Vermont Senator Bernie Sanders has some believers in his candidacy for president. A new poll by Rasmussen poll, published Tuesday morning, showed that while 63% of likely Democratic primary voters think the independent liberal senator is unlikely to win the nomination in 2016, as many 23% believe Sanders is likely to beat Hillary Clinton and win their party’s nomination.
Among all likely voters, 19% think Sanders is likely to win his party’s nomination, but 64% view that outcome as unlikely.
Considering Hillary’s statue and name recognition, an overwhelming 91% of Democrats believe she is likely to be their party’s presidential nominee in 2016, including 66% who say it is “very likely,” the poll showed.
Just as his announcement drew positive feedback, Sanders is also starting off with pretty good numbers. 38% of Democrats view him favorably, with 20% who share a “very favorable” opinion of him, while 18% have an unfavorable view. Since he is viewed as a ideological candidate running to the left of Hillary, the poll showed his favorablity among liberal voters at a 48 percent.
More significant is that 44% of voters in his own party don’t know enough about Sanders at this point to voice any kind of opinion of him. In comparison, just 5% of Democrats have no opinion of Clinton.
A poll published by the Wall Street Journal and NBC News, conducted before Sanders entered the race, showed that as many as 43 percent prefer that the Democrats find a candidate to challenge Hillary Clinton for the Democratic nomination for president. Some 56% say they remain unconcerned about the absence of a potent primary threat to Clinton, according to the poll, down from 61% in March.
Clinton has mainly lost ground among white Democrats, as more than half – 53% – want to see another candidate challenge Mrs. Clinton in the primary, up from 38% in March.
Sanders, a Brooklyn native, was born to Polish Jewish immigrant parents, whose family was mostly wiped out during the Holocaust, according to a 2007 New York Times profile. After he graduated from the University of Chicago in 1964, he spent several months in Israel on a kibbutz, according to Religious News. He served as a member of the U.S. House of Representatives from 1991, and in the U.S. Senate since 2007.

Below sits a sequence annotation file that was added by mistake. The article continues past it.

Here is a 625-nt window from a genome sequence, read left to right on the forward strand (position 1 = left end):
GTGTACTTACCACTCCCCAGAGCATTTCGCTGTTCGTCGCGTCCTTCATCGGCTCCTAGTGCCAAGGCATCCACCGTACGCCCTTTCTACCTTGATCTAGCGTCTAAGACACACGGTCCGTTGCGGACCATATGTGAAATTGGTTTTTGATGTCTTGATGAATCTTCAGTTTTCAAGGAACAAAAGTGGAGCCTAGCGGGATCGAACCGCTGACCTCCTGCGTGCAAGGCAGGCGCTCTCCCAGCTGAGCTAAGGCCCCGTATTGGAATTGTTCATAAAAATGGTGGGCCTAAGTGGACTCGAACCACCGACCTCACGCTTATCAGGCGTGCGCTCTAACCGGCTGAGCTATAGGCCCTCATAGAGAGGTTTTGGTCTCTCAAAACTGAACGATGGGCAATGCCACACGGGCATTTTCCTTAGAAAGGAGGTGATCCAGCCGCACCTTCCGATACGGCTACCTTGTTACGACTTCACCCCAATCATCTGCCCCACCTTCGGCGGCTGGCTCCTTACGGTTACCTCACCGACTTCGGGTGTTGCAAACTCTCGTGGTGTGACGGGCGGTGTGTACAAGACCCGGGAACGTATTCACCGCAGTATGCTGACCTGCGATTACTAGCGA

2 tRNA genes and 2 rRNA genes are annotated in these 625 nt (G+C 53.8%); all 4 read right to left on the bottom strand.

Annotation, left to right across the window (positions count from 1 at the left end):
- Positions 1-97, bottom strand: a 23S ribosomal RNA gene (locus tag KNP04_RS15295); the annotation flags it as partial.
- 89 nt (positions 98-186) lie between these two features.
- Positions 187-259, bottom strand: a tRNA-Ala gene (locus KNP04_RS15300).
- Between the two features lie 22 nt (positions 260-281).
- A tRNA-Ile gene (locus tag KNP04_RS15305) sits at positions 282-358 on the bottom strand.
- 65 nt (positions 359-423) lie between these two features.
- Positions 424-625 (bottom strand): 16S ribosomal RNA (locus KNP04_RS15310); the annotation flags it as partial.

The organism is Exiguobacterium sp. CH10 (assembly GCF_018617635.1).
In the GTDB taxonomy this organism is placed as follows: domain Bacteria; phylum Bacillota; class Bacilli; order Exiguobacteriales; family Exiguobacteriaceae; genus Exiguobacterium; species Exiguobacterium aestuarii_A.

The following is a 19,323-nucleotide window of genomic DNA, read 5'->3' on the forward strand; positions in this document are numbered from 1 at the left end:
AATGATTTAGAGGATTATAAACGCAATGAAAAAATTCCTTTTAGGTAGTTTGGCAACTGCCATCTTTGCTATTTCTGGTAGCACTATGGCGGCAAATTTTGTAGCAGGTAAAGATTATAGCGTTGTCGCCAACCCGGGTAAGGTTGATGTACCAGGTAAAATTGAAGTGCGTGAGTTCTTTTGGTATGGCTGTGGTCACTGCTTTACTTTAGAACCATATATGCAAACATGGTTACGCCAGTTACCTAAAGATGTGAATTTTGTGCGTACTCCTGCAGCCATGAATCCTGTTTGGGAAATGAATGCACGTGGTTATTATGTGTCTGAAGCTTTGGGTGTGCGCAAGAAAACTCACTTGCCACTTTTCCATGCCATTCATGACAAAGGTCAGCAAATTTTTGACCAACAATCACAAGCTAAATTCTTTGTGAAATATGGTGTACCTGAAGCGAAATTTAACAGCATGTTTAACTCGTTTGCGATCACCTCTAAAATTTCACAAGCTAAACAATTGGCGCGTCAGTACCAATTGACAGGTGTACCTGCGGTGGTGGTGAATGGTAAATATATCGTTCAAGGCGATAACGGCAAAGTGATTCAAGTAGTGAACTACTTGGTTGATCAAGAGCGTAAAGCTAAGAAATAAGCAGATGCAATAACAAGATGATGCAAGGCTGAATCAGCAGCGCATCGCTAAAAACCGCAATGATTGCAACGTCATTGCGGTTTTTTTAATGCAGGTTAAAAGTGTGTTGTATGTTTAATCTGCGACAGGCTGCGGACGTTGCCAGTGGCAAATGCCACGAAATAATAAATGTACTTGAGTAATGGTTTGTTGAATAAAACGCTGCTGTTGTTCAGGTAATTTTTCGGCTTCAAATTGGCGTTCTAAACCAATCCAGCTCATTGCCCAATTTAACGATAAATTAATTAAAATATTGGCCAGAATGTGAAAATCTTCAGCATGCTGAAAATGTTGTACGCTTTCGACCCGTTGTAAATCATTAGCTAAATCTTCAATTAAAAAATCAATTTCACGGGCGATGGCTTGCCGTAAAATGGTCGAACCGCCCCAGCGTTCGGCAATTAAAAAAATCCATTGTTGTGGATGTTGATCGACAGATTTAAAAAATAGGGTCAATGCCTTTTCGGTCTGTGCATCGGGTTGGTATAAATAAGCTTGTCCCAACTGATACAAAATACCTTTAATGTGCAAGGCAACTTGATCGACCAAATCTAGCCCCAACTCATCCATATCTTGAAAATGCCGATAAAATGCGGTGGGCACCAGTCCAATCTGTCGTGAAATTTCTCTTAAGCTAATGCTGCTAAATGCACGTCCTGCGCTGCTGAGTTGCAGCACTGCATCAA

The longtime Jewish progressive also got a warm welcome by the National Jewish Democratic Council. “Throughout his career, Sen. Sanders has fiercely fought for progressive values – values that characterize the vast majority of Jewish Americans,” the NJDC said in a statement. ” We are particularly pleased to see a strong Jewish progressive leader entering the race in what should be a moment of pride for all Jewish Americans. The coming months will provide an opportunity for the country to hear from all our candidates, and we have no doubt that the eventual Democratic nominee will be a strong and compassionate leader who will best represent the values of American Jewish voters.”
Former Maryland Governor Martin O’Malley is another potential candidate who may want to fill that vacuum, especially after his confident and fiery appearance on Meet the Press Sunday morning.
Jacob Kornbluh is a political correspondent for www.jpupdates.com.
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